Hundreds of thousands of people demonstrated in Warsaw on Sunday in a massive show of opposition to the ruling party ahead of October’s general election, bringing back memories of Poland’s rejection of Communist Party rule decades earlier.
Organized by the government’s political rivals, the event sought to deny Poland’s staunchly conservative Law and Justice party its claims to the legacy of Solidarity, the trade union movement that led the struggle against the communist regime imposed by Moscow after World War II.
Large protests also took place in Krakow, Szczecin and other large cities where the opposition is strong in urban areas but struggling in the countryside.
Law and Justice, which denigrates its opponents as communists and Russian agents, recently pushed legislation through parliament to create a commission to investigate Russian influence and bar individuals from public office for up to 10 years if they are found to have succumbed to it.
The opposition denounced the move as a ploy to stigmatize Russia and exclude them from running in October for politicians critical of the ruling party.
The United States and the European Union have expressed concern about the law, known as “Lex Tusk”, because one of its targets is expected to be Donald Tusk, the leader of the main opposition party.
Addressing protesters in Warsaw’s Old Town on Sunday, Tusk, the leader of the Civic Platform, accused Law and Justice of abolishing democracy and distancing Poland from Europe, and compared the upcoming election to the vote on June 4, 1989 – the country’s first free election since 1945 – which the movement won. Solidarity and completed the end of communist rule.
“The slogan of solidarity was ‘We won’t divide or destroy,’” Tusk said, adding that the “great hope” of enemies of democracy past and present “was our despair, and their strength was our impotence”.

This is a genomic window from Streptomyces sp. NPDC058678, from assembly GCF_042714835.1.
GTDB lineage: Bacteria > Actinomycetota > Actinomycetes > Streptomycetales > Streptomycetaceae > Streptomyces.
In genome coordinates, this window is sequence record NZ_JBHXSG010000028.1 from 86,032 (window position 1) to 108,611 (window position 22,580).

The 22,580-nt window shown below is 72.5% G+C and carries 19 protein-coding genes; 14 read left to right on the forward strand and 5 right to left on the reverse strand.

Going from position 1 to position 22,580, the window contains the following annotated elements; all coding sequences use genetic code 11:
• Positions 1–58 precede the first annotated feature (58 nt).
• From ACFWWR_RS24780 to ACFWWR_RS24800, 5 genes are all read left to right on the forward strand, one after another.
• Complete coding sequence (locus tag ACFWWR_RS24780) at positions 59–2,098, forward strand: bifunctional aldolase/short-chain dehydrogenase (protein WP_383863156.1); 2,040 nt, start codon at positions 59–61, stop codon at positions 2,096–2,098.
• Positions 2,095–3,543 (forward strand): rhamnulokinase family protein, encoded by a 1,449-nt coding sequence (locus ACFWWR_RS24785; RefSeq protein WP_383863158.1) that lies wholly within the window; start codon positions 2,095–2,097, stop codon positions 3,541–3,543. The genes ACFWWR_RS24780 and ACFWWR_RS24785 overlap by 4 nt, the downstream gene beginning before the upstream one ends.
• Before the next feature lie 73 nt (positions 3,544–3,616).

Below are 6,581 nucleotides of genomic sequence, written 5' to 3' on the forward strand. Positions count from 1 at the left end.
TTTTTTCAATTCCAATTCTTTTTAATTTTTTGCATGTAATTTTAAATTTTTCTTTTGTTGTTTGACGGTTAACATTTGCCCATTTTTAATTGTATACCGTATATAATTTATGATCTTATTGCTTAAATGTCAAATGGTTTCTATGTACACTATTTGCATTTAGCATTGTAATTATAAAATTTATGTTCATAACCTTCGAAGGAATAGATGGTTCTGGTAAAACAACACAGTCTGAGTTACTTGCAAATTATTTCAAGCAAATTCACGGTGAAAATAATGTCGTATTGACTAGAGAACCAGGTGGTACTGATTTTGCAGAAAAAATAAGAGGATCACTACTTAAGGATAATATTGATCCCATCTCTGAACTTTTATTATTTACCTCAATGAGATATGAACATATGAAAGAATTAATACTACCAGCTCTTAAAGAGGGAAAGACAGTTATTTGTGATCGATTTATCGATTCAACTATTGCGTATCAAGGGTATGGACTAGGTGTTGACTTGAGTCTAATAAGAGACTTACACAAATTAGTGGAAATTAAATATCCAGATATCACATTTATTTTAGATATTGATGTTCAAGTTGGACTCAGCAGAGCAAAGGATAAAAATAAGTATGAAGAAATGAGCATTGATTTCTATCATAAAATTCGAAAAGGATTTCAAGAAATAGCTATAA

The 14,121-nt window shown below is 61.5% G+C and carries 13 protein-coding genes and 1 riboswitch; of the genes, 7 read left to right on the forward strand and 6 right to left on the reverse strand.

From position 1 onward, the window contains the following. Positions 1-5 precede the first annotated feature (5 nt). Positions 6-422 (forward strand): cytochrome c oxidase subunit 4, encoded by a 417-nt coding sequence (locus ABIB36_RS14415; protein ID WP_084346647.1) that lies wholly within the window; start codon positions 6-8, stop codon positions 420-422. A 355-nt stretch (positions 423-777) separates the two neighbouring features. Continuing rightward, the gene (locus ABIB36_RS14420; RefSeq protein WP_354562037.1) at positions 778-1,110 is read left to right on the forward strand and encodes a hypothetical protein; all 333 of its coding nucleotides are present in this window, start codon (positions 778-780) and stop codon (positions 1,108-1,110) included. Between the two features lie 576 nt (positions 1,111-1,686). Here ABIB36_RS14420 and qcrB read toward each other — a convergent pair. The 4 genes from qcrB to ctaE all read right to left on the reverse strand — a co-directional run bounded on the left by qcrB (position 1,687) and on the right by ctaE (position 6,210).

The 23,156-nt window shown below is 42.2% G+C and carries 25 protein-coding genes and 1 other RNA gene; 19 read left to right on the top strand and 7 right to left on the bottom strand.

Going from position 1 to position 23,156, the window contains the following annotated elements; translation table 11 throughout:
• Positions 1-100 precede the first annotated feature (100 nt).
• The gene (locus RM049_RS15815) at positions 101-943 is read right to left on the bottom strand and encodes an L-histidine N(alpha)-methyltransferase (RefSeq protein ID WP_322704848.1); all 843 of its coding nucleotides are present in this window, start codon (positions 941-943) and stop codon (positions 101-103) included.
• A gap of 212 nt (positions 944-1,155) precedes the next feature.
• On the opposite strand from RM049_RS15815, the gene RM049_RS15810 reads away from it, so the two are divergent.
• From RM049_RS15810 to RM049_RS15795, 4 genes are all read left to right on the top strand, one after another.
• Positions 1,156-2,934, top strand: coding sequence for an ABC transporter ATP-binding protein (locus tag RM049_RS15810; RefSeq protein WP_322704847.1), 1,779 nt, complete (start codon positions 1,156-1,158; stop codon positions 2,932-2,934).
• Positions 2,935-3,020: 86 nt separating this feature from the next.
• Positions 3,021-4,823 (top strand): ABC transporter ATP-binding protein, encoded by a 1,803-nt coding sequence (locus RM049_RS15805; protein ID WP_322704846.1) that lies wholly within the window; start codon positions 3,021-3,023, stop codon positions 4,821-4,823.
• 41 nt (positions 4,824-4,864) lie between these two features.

“It’s over… Today, all of us in Poland, we all see, we all hear Poland hasn’t yet perished, we will achieve victory,” he added, referring to the opening line of the Polish national anthem.
Other speakers included Lech Walesa, the Nobel Peace Prize laureate and Solidarity leader who, after the collapse of communism, became Poland’s first freely elected president after the war and later denounced by Law and Justice as a communist-era secret police agent.
The Warsaw City Council, which controlled by the government’s political opponents, estimated the turnout at around half a million.
This was almost certainly an exaggeration, but even factoring in swelled numbers, Sunday’s march appeared to be the largest anti-government demonstration since street protests in the 1980s in support of Solidarity.
TVP Info, a state-controlled news channel, reported that only 100,000 people had turned out at most and its minimal coverage of the rally focused on insults expressed by some of the protesters, a tactic often used by pro-government media to portray critics of the law and justice as loathsome infidels who oppose the Roman Catholic Church.
As huge crowds gathered Sunday afternoon, TVP Info led its newscast with a report on the “National Housewives Farmers’ Circle Show,” a low-attend event organized by the Department of Agriculture.
Law and Justice, which has been in power since 2015, has a significant advantage in this year’s parliamentary elections because of its tight control of state TV and radio, and its backing by a slew of nominally independent outlets that rely on state funding.
Most opinion polls predict that it will win more seats than the civilian platform, but it will fail to achieve a majority and may face a problem in forming a stable government.